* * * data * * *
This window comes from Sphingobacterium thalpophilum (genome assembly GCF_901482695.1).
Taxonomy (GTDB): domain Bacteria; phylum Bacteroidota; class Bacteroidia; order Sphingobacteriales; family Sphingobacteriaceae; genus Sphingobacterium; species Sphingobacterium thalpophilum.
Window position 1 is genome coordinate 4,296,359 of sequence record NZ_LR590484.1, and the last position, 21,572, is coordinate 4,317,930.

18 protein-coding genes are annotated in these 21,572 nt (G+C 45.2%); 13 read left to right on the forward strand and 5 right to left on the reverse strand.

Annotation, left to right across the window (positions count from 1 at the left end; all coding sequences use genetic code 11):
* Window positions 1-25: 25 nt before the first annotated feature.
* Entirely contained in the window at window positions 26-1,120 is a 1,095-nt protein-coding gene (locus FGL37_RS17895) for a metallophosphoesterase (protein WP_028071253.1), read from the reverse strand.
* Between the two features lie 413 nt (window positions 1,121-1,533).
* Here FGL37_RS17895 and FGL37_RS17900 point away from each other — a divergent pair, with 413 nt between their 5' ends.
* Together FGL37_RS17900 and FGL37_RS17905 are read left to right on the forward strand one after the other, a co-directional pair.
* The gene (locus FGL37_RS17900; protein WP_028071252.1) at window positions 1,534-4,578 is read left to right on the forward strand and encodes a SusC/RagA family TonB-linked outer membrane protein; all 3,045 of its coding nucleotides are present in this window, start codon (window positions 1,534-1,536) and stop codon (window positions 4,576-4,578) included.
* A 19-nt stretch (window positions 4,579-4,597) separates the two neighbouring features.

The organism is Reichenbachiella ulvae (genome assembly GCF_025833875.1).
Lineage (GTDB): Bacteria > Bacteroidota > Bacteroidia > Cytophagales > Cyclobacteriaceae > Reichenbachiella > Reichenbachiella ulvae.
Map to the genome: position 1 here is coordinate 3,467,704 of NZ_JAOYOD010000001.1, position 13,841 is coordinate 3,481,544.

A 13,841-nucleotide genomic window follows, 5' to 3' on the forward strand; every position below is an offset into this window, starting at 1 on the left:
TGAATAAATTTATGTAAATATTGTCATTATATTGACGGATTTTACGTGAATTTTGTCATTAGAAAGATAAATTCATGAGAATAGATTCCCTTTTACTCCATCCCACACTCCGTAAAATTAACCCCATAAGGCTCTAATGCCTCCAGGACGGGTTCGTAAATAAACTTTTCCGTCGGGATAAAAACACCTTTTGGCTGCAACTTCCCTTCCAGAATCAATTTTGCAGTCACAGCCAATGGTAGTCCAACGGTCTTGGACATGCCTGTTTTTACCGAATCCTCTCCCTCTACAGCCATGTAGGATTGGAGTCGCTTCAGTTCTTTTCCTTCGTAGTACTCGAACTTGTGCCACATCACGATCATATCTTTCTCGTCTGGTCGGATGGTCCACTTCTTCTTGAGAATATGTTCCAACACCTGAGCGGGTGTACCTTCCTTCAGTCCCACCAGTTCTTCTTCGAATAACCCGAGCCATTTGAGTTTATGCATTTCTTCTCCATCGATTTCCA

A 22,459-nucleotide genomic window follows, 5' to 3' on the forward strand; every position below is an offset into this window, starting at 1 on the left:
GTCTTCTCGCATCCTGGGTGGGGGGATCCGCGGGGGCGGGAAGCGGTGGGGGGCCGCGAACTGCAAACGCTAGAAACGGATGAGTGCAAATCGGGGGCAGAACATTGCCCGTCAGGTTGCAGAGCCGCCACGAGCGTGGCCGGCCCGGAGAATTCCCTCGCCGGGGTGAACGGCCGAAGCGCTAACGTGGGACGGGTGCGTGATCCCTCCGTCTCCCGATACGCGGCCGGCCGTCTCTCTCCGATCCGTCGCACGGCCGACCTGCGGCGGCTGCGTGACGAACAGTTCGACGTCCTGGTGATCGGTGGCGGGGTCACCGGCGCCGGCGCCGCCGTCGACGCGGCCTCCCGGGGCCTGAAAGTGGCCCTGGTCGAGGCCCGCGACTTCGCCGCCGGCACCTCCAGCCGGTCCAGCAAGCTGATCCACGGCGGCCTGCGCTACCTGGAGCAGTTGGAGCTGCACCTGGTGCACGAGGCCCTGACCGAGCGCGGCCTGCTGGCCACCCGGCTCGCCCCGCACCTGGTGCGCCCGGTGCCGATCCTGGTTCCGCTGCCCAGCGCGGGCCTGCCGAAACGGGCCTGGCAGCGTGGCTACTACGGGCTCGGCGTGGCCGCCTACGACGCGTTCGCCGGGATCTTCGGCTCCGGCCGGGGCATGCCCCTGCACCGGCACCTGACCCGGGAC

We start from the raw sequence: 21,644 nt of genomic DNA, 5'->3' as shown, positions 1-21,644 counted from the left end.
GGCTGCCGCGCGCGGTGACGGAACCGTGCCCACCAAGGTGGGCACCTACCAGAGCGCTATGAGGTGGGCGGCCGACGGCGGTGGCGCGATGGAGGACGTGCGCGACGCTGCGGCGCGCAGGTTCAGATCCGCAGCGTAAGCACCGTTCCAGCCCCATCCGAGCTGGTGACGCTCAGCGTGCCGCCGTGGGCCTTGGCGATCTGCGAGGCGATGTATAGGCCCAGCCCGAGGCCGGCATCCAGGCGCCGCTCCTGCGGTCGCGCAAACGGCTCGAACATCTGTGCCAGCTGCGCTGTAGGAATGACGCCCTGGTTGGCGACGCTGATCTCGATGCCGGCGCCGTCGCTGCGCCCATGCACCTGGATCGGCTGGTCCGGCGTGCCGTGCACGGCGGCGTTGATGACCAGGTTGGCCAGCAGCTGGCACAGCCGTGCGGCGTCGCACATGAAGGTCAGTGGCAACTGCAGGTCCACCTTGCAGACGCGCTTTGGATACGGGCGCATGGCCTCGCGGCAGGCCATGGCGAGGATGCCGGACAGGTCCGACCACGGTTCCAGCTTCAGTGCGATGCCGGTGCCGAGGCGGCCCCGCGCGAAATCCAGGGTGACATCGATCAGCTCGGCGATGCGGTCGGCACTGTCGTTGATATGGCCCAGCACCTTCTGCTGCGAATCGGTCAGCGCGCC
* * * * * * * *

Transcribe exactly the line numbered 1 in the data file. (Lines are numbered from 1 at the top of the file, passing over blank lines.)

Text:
This window comes from Sphingobacterium thalpophilum (genome assembly GCF_901482695.1).